'The stooping figure of my mother, waist-deep in the grass and caught there like a piece of sheep's wool, was the last I saw of my country home as I left it to discover the world.'
Abandoning the Cotswolds village that raised him, the young Laurie Lee walks to London. There he makes a living labouring and playing the violin. But, deciding to travel further a field and knowing only the Spanish phrase for 'Will you please give me a glass of water?', he heads for Spain. With just a blanket to sleep under and his violin, he spends a year crossing Spain, from Vigo in the north to the southern coast. Only the outbreak of the Spanish Civil War will put an end to his adventures. As I Walked Out One Midsummer Morning is the beautiful and moving follow-up to Cider with Rosie.
As i Walked Out One Midsummer Morning
Laurie Lee has written some of the best-loved travel books in the English language. Born in Stroud, Gloucestershire, in 1914, he was educated at Slad village school and Stroud Central School. At the age of nineteen he walked to London and then travelled on foot through Spain, where he was trapped by the outbreak of the Civil War. He later returned by crossing the Pyrenees, as he recounted in A Moment of War.. In 1950 he married Catherine Polge and they had one daughter.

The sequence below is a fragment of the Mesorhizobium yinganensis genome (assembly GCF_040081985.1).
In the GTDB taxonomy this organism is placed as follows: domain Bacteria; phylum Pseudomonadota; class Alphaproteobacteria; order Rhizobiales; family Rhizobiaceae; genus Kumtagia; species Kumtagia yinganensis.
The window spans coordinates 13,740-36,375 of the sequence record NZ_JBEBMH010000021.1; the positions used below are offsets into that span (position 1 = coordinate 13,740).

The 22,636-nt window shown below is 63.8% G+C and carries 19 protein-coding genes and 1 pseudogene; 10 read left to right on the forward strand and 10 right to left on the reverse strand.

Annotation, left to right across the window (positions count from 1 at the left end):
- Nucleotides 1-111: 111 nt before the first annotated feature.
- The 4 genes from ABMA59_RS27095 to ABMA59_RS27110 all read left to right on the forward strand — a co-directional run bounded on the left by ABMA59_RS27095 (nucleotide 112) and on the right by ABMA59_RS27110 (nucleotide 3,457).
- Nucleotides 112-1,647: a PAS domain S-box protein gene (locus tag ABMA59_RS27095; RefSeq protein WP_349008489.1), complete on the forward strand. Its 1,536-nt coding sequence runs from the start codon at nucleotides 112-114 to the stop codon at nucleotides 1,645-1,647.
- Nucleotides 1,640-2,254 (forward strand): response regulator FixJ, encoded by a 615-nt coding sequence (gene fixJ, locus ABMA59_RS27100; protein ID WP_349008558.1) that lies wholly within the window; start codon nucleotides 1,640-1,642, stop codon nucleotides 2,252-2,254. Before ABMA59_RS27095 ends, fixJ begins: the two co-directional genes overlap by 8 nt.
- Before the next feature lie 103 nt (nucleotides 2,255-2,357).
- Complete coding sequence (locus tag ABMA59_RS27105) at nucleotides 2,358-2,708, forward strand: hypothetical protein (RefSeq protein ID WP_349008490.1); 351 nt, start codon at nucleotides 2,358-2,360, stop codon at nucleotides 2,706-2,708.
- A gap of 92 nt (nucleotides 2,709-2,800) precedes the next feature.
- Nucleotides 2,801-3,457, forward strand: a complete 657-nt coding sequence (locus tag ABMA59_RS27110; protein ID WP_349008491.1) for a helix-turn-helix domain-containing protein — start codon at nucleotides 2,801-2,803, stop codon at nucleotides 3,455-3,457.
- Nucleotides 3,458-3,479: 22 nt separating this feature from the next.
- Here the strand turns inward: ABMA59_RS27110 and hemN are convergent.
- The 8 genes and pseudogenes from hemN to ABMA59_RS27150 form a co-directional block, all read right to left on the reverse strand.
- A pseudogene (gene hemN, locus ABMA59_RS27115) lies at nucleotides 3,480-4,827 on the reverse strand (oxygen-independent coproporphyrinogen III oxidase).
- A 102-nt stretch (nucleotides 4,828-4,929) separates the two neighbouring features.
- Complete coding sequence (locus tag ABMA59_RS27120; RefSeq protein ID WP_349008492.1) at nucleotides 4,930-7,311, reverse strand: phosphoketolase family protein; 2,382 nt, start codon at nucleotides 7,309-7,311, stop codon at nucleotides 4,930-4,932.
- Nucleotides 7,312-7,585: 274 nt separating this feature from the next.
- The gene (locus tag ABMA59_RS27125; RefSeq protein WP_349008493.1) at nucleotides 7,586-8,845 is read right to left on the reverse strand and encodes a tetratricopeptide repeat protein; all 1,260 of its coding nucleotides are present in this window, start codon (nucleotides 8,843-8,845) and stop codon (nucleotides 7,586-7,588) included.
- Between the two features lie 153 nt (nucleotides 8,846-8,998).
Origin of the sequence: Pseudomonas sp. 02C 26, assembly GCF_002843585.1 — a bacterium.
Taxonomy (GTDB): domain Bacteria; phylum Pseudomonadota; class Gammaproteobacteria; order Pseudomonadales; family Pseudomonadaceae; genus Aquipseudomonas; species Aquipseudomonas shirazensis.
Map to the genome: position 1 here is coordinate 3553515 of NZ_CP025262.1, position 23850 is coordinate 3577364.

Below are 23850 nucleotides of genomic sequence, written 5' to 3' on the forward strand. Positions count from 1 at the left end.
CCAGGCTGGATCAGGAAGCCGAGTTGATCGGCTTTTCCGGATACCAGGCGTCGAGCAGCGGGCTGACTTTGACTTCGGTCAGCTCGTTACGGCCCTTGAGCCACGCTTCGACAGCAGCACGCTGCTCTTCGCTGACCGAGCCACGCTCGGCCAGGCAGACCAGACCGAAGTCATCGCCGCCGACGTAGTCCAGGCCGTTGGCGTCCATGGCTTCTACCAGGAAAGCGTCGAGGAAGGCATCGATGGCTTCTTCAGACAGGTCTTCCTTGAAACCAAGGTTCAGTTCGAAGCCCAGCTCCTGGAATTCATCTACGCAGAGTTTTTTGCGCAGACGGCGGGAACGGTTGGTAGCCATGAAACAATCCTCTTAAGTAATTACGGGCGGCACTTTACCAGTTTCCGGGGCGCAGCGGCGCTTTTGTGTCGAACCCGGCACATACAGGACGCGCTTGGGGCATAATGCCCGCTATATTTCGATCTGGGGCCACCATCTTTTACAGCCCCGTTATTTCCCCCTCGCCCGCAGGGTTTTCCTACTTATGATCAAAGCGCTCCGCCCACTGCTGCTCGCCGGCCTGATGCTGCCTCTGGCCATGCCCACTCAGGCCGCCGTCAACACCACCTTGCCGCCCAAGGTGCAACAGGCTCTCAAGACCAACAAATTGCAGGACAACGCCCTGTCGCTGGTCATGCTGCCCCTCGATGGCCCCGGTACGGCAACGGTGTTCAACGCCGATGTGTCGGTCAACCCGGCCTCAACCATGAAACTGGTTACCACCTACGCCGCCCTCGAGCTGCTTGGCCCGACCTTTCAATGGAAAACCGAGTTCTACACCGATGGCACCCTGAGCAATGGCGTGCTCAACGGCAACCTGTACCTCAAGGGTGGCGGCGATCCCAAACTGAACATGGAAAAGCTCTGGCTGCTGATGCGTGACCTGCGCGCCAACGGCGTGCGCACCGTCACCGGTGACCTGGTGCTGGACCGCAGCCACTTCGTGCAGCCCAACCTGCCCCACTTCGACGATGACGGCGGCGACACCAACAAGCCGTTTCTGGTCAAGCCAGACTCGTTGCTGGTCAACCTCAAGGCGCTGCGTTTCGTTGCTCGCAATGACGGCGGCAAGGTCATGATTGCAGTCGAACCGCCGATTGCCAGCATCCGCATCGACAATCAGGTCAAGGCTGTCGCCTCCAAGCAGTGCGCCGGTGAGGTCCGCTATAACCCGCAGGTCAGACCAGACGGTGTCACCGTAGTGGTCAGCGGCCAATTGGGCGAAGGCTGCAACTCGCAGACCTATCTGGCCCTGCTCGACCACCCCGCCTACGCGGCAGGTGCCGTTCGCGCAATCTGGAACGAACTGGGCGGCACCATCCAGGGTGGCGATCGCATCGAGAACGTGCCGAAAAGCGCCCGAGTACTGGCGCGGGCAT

Laurie Lee published four collections of poems: The Sun My Monument (1944), The Bloom of Candles (1947), My Many-Coated Man (1955) and Pocket Poems (1960). His other works include The Voyage of Magellan (1948), a verse play for radio; A Rose for Winter (1955), which records his travels in Andalusia; The Firstborn (1964); I Can't Stay Long (1975), a collection of his occasional writing; and Two Women (1983). He also wrote three bestselling volumes of autobiography: Cider with Rosie (1959), which has sold over six million copies worldwide, As I Walked Out One Midsummer Morning (1969) and A Moment of War (1991), which are also published by Penguin in a single volume entitled Red Sky at Sunrise (1992). He died in May 1997.